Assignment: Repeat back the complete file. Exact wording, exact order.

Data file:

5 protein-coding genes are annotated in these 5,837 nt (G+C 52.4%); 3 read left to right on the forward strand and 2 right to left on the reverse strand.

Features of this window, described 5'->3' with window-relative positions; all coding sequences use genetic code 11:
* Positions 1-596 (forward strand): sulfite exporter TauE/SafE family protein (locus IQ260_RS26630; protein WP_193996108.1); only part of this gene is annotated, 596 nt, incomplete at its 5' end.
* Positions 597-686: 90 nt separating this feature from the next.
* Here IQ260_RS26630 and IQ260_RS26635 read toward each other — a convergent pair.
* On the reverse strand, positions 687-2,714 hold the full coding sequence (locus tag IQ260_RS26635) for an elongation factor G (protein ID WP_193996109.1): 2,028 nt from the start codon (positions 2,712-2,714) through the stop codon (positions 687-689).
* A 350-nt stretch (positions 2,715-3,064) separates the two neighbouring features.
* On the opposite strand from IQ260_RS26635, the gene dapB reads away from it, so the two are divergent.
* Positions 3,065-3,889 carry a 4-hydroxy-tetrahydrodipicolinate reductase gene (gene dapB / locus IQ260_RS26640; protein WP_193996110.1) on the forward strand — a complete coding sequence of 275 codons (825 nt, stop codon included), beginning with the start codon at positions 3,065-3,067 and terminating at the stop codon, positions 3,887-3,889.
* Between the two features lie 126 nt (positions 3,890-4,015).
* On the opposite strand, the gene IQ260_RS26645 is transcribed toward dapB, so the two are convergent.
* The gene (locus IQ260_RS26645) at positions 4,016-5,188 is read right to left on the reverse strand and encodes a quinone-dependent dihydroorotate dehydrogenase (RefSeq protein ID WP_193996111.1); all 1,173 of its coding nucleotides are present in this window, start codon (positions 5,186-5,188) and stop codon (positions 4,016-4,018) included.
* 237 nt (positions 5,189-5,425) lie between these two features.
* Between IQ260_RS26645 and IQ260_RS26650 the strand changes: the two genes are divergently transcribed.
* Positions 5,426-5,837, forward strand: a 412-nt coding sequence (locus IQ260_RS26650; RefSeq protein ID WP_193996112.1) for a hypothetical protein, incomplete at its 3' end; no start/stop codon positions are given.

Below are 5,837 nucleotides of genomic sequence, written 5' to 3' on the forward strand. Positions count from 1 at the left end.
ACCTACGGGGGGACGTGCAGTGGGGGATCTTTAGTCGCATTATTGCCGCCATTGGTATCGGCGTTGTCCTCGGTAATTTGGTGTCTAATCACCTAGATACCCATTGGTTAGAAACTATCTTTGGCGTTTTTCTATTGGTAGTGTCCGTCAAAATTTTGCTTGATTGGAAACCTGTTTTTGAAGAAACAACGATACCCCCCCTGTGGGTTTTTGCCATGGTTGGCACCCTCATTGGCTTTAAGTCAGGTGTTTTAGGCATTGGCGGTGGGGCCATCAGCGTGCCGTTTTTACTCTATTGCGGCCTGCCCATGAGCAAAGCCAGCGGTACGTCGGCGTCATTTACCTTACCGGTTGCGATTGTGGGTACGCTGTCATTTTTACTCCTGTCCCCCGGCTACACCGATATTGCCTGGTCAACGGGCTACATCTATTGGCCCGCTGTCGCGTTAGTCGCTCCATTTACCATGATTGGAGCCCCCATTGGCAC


5 protein-coding genes are annotated in these 5,837 nt (G+C 52.4%); 3 read left to right on the forward strand and 2 right to left on the reverse strand.

Features of this window, described 5'->3' with window-relative positions; all coding sequences use genetic code 11:
* Positions 1-596 (forward strand): sulfite exporter TauE/SafE family protein (locus IQ260_RS26630; protein WP_193996108.1); only part of this gene is annotated, 596 nt, incomplete at its 5' end.
* Positions 597-686: 90 nt separating this feature from the next.
* Here IQ260_RS26630 and IQ260_RS26635 read toward each other — a convergent pair.
* On the reverse strand, positions 687-2,714 hold the full coding sequence (locus tag IQ260_RS26635) for an elongation factor G (protein ID WP_193996109.1): 2,028 nt from the start codon (positions 2,712-2,714) through the stop codon (positions 687-689).
* A 350-nt stretch (positions 2,715-3,064) separates the two neighbouring features.
* On the opposite strand from IQ260_RS26635, the gene dapB reads away from it, so the two are divergent.
* Positions 3,065-3,889 carry a 4-hydroxy-tetrahydrodipicolinate reductase gene (gene dapB / locus IQ260_RS26640; protein WP_193996110.1) on the forward strand — a complete coding sequence of 275 codons (825 nt, stop codon included), beginning with the start codon at positions 3,065-3,067 and terminating at the stop codon, positions 3,887-3,889.
* Between the two features lie 126 nt (positions 3,890-4,015).
* On the opposite strand, the gene IQ260_RS26645 is transcribed toward dapB, so the two are convergent.
* The gene (locus IQ260_RS26645) at positions 4,016-5,188 is read right to left on the reverse strand and encodes a quinone-dependent dihydroorotate dehydrogenase (RefSeq protein ID WP_193996111.1); all 1,173 of its coding nucleotides are present in this window, start codon (positions 5,186-5,188) and stop codon (positions 4,016-4,018) included.
* 237 nt (positions 5,189-5,425) lie between these two features.
* Between IQ260_RS26645 and IQ260_RS26650 the strand changes: the two genes are divergently transcribed.
* Positions 5,426-5,837, forward strand: a 412-nt coding sequence (locus IQ260_RS26650; RefSeq protein ID WP_193996112.1) for a hypothetical protein, incomplete at its 3' end; no start/stop codon positions are given.

Below are 5,837 nucleotides of genomic sequence, written 5' to 3' on the forward strand. Positions count from 1 at the left end.
ACCTACGGGGGGACGTGCAGTGGGGGATCTTTAGTCGCATTATTGCCGCCATTGGTATCGGCGTTGTCCTCGGTAATTTGGTGTCTAATCACCTAGATACCCATTGGTTAGAAACTATCTTTGGCGTTTTTCTATTGGTAGTGTCCGTCAAAATTTTGCTTGATTGGAAACCTGTTTTTGAAGAAACAACGATACCCCCCCTGTGGGTTTTTGCCATGGTTGGCACCCTCATTGGCTTTAAGTCAGGTGTTTTAGGCATTGGCGGTGGGGCCATCAGCGTGCCGTTTTTACTCTATTGCGGCCTGCCCATGAGCAAAGCCAGCGGTACGTCGGCGTCATTTACCTTACCGGTTGCGATTGTGGGTACGCTGTCATTTTTACTCCTGTCCCCCGGCTACACCGATATTGCCTGGTCAACGGGCTACATCTATTGGCCCGCTGTCGCGTTAGTCGCTCCATTTACCATGATTGGAGCCCCCATTGGCAC